Mobile phase ACN: 0.05M potassium dihydrogen orthophosphate buffer pH 4.2 and in the ratio of 75:25
pH 4.2
Flow rate 1.2 ml/min
Column and sample temperature Ambient 25 °C/Room Temperature
Detection wavelength 220 nm
Injection volume 10 µl
Run time 6 min
Retention time 2.838 min


A five-point linearity curve was constructed for clopidogrel Samples were quantified using the peak area of clopidogrel. Standard calibration curves were constructed by plotting the peak area of clopidogrel concentration in plasma samples. Least squares linear regression analysis was performed to determine slope, intercept, and coefficient of correlation.

The correlation coefficient of the calibration curves for clopidogrel was 0.999. The mean (±SD) slope and intercept values for the calibration curve of clopidogrel were 1039 and 1873, respectively.

Fig. 4: Linearity curve of clopidogrel in plasma at 220 nm HPLC method

Accuracy and precision

The accuracy of an analytical method describes the closeness of test results to the accurate concentration of the analyte. In contrast, precision measures the degree of reproducibility of the analytical method [28, 33]. The results of intra-day and inter-day precisions are summarized in table 3, which revealed that the developed method was accurate and precise for the quantification of clopidogrel in plasma samples.

Table 2: Accuracy of clopidogrel in plasma by HPLC method

(%) drug added level Theoretical content (ng/ml) Amount found (ng/ml) AM±SD n=3 % Recovery %RSD
80 96 95.8±0.25 99.79 0.26
100 120 119.8±0.40 99.83 0.33
120 144 143.6±0.55 99.72 0.38

Each value represents the mean±SD (n=3)

Table 3: Precision of clopidogrel in Wistar rat plasma by RP HPLC method

Concentration, ng/ml Intra-day Inter-day
Concentration found (AM±SD) (n=3) %RSD Concentration found (AM±SD) (n=3) %RSD
40 39.47±0.21 0.55 39.61±0.44 1.13
120 120.36±0.22 0.18 119.71±0.55 0.46
200 199.57±0.28 0.14 200.03±0.72 0.36

Each value represents the mean±SD (n=3)


For recovery determination, three replicates at 80, 100, and 120% quality control concentration were prepared for clopidogrel in Wistar rat plasma. The mean recovery for clopidogrel in Wistar rat plasma was 99.79%, 99.83%, 99.72%, respectively.


The low values of %RSD for drug proposed that during all deliberate variations, assay value of test preparation was not affected, and it was by actual (table 4). Hence, the newly developed analytical method was considered to be robust.

Table 4: Robustness of clopidogrel in plasma by HPLC method

Flow rate, ml/min Retention time Theoretical plates
(AM±SD) (n=3) %RSD (AM±SD) (n=3) %RSD
1.0 3.272±0.010 0.309 6412±10.44 0.16
1.2 2.838±0.055 1.938 6830±59.02 0.86
1.4 2.336±0.010 0.439 6315±9.16 0.14

Each value represents the mean±SD (n=3)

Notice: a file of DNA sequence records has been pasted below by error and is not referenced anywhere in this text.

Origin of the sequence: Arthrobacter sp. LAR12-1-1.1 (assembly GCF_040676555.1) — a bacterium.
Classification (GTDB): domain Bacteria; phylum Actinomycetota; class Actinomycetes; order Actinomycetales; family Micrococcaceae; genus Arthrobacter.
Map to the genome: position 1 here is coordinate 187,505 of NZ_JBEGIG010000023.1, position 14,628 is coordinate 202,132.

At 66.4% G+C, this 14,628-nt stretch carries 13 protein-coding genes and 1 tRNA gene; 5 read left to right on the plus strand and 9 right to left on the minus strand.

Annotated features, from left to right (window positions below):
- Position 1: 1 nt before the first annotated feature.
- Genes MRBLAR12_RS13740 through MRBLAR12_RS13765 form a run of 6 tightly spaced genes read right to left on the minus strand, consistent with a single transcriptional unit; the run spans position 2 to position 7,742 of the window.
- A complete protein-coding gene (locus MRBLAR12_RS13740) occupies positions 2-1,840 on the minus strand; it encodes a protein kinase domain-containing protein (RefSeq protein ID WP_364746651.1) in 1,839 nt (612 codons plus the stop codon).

Table 5: Ruggedness of clopidogrel in plasma by RP-HPLC method

Analyst Clopidogrel concentration, ng/ml %RSD
1 90.20±0.04 0.049
2 89.32±0.22 0.251

Each value represents the mean±SD (n=3)


The ruggedness of the method was carried out by changing by a different analyst. The results are summarised in the table. The %RSD values were less than 2, suggesting the ruggedness of the proposed analytical method.

Limits of detection (LOD) and quantitation (LOQ)

The LOD and LOQ were observed as 1.617 ng/ml and 5.391 ng/ml, respectively. These low values were indicative of the high sensitivity of the developed method.

Pharmacokinetic studies

The proposed HPLC method was successfully applied to monitor quantitatively the time course of plasma clopidogrel bisulfate concentrations after oral administration of a single 7.70 mg/kg body weight dose to adult male Wistar rats. The mean plasma drug concentration-time profile observed in these clopidogrel pharmacokinetics studies is shown in fig. 5. The values of all major pharmacokinetic parameters like maximum plasma concentration (Cmax), time required for maximum plasma concentration (Tmax), area under the curve (AUC0-24), terminal half-life (t1/2), elimination rate constant, mean residence time (MRT), clearance and volume of distribution (Vd) have been summarized in table 5.

Table 5: Pharmacokinetic parameters of clopidogrel

Pharmacokinetic parameter Clopidogrel pure drug
Cmax (ng/ml) 85.09±2.98
tmax(h) 2
AUC0-24 (ng-h/ml) 938.666±19.11
Half-life t1/2(h) 7.179±0.13
Elimination rate constant (h-1) 0.0965±0.001
MRT 0-24 (h) 7.847±0.004
Clearance(CL) (mL/min) 0.0711±0.001
Vd (L) 0.737±0.005

Each value represents the mean±SD (n=6)

Fig. 5: Mean plasma concentration vs time profile in rats (n = 6)


A simple, rapid, specific, sensitive, and reproducible bioanalytical HPLC method has been developed and validated for the quantitative determination of clopidogrel in small volumes of rat plasma. The method was successfully applied for studying the pharmacokinetic parameters of clopidogrel. This method can also be used for quality control tests of clopidogrel in plasma samples.


Thе Authors arе thankful to Dean and Principal, Department of Pharmacy, University College of Technology, Osmania University, for extending the support and providing research equipment and facilities to carry out the research work.




Ramya Sri Sura has generated the research plan, prepared and revised the manuscript. Subrahmanyam CVS and Shyam Sunder Rachamalla have given guidance and supervision to carry out this study.